Somehow or other, people in this country got sold on the idea that the more power we give to police and prosecutors, the safer we'll be. Instead, we've allowed police and prosecutors to become so powerful they potentially pose a threat to the safety and security of people like Patty Davis.

 Think of it: Hollingsworth, a dangerous felon, used Davis' name to forge a check, but it was police and prosecutors who turned Davis' life upside down. 

 What happened to Davis may be extreme, but it has elements in common with other cases that have attracted Isthmus' attention in 1998:
 

  •   In January, the Dane County DA's Office dropped charges it brought against Wieslaw Kasmarek of Madison for allegedly stealing $11.35 of packaged meat from a supermarket. Kasmarek, a Polish immigrant with a European sense of honor, held out for an apology, noting that a store clerk had practically told police she intended to plant evidence. He went on a 40-day hunger strike, which he abandoned only after being persuaded that he would surely die before the DA's office admitted error, which it never did.
  •  Patty, a Madison woman, was criminally charged by the DA's Office for allegedly fabricating a reported rape. This despite the fact that Patty's confession was, as she charged, obtained through the use of lies and deception. Ten days before Patty's trial, the office moved to dismiss, citing belatedly analyzed semen stains that showed Patty had maybe been raped after all. There was no admission of error, and no apology. The prosecutor, Deputy DA Jill Karofsky, declared that the officers who deceived Patty "ought to be proud of what they did." Both Karofsky and Madison police Lt. Cheri Maples publicly challenged Patty's credibility, drawing unanswered letters from Patty.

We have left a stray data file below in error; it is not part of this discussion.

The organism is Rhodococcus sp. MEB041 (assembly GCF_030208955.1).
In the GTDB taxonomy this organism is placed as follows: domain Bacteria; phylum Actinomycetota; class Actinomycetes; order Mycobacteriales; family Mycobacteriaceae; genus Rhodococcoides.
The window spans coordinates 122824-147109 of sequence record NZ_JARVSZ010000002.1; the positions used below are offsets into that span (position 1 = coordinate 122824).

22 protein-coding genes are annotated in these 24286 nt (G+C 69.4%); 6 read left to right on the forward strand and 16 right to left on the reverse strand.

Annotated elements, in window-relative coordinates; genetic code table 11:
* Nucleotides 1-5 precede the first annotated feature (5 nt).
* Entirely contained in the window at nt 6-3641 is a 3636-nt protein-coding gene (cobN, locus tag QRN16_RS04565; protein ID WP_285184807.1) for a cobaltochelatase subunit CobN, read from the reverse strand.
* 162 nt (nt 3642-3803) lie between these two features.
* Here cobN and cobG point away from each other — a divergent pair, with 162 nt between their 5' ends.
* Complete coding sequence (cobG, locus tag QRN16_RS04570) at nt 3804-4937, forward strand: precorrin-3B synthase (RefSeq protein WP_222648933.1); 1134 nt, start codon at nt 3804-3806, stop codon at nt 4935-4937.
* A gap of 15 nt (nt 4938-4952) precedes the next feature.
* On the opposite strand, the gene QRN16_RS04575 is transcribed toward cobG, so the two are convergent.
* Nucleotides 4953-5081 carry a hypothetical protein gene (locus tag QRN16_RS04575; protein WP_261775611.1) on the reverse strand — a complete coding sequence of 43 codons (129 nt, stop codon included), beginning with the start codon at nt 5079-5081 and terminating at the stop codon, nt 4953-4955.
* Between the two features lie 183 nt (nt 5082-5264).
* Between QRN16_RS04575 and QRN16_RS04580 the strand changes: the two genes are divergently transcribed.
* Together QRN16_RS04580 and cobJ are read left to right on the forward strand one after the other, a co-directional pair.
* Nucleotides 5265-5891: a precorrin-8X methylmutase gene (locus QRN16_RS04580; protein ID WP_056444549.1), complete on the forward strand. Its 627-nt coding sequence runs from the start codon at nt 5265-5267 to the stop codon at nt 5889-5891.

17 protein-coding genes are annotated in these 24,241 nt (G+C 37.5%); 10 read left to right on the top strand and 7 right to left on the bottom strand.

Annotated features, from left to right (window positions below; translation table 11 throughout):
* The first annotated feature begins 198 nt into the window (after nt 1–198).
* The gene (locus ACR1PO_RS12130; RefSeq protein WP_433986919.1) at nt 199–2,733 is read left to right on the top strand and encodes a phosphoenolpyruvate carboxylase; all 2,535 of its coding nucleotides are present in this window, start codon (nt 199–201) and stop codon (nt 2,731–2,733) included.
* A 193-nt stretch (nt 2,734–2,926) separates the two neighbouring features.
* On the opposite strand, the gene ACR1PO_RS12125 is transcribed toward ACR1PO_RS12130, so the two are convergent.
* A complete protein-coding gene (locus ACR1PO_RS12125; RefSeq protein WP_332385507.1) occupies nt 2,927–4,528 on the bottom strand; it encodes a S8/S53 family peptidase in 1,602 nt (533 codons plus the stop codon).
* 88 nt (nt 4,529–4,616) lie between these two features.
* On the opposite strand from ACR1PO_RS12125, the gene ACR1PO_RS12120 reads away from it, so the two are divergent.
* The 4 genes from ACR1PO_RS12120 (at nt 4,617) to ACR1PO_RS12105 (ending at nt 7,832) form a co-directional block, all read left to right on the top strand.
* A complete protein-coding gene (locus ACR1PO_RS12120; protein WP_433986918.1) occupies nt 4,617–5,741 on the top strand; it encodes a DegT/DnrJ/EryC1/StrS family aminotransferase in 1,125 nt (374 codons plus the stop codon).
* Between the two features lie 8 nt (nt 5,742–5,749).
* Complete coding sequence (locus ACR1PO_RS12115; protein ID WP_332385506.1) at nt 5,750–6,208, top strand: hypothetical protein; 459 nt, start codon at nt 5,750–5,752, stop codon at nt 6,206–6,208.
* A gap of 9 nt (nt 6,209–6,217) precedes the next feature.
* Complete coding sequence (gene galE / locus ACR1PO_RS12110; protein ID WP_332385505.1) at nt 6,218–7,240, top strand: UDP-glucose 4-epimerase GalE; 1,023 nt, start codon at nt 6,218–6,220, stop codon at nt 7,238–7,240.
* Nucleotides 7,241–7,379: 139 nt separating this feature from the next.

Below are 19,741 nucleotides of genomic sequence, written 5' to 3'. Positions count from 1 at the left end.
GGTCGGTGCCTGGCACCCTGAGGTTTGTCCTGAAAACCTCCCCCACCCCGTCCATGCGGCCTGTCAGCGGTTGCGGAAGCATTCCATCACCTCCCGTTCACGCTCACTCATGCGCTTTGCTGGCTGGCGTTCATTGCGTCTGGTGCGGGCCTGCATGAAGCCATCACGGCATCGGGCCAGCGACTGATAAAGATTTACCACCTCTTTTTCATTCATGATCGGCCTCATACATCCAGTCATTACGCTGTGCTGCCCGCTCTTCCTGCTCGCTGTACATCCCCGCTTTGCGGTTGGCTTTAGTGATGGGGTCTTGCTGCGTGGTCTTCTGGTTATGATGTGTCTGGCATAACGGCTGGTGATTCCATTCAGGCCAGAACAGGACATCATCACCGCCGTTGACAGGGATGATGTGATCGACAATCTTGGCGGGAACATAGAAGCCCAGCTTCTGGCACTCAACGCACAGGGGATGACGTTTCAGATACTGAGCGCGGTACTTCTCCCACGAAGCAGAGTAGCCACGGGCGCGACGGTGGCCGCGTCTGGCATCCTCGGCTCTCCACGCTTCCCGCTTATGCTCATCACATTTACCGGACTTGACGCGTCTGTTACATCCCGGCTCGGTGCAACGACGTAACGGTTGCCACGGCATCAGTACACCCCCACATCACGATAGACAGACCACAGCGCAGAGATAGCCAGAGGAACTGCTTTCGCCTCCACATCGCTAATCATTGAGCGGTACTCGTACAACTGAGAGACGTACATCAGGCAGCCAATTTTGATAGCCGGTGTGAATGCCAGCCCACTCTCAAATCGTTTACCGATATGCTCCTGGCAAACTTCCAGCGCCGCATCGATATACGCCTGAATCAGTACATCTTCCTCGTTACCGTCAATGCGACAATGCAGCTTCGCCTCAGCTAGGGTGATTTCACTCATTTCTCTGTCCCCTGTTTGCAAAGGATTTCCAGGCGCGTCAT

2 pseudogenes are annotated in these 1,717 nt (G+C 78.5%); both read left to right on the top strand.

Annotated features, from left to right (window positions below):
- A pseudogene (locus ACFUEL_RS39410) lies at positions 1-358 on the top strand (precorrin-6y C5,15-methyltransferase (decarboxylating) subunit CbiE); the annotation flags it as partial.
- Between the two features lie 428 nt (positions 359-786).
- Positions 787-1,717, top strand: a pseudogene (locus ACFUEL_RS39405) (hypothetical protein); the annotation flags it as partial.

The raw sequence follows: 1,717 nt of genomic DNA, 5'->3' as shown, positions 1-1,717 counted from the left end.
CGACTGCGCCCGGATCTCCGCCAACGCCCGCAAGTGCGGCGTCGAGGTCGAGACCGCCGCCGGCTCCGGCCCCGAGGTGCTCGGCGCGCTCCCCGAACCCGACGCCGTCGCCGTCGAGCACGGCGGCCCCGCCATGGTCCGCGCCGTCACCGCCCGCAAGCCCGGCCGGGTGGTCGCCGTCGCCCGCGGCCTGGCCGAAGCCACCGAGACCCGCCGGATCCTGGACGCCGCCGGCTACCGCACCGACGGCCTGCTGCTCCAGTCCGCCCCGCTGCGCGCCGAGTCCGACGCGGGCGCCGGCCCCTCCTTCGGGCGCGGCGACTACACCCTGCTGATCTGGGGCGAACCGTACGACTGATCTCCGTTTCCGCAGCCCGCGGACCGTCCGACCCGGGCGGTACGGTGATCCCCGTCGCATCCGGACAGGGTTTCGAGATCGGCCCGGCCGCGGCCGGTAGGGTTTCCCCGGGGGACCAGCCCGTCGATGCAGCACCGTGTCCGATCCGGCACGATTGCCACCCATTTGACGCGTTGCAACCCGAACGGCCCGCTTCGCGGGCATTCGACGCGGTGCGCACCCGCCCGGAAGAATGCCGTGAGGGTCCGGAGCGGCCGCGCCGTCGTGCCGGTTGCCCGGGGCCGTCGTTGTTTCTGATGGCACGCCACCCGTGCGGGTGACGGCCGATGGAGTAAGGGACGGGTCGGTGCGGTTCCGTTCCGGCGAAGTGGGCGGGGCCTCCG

•   Last April Nicks, citing new medical evidence, dropped felony child-abuse charges against Susan Pankow, accused of breaking the leg of an infant in her care.  Pankow confessed ("My God, if I did this....") to the same detective who secured a confession from Patty, but police were told that the scenario she confessed to--a sharp movement during diaper changing--could not have caused the injuries. To date, police and prosecutors have refused to disclose what medical evidence led to the dismissal of charges, or to rule out recharging Pankow.  Nicks says investigation of the August 1997 crime is now complete, but it will be several weeks before she reviews it. If police and prosecutors were wrong to charge Pankow, they have yet to admit it.
  • Nicks insists prosecutors are mindful of their capacity for error. "I think everybody in this office worries about the decisions we make, the possiblility we can make a mistake," she says. "Nobody wields the power cavalierly and without concern."

     Yet Nicks can't think of any cases in which prosecutorial error has clearly occurred. Even in the Davis' case, she says, police had not just a forged check but a detective's analysis of the handwriting: "I don't know if there was an error in charging."

     Tell that to Patty Davis.

    Bill Lueders (blueders@isthmus.com) is news editor of Isthmus.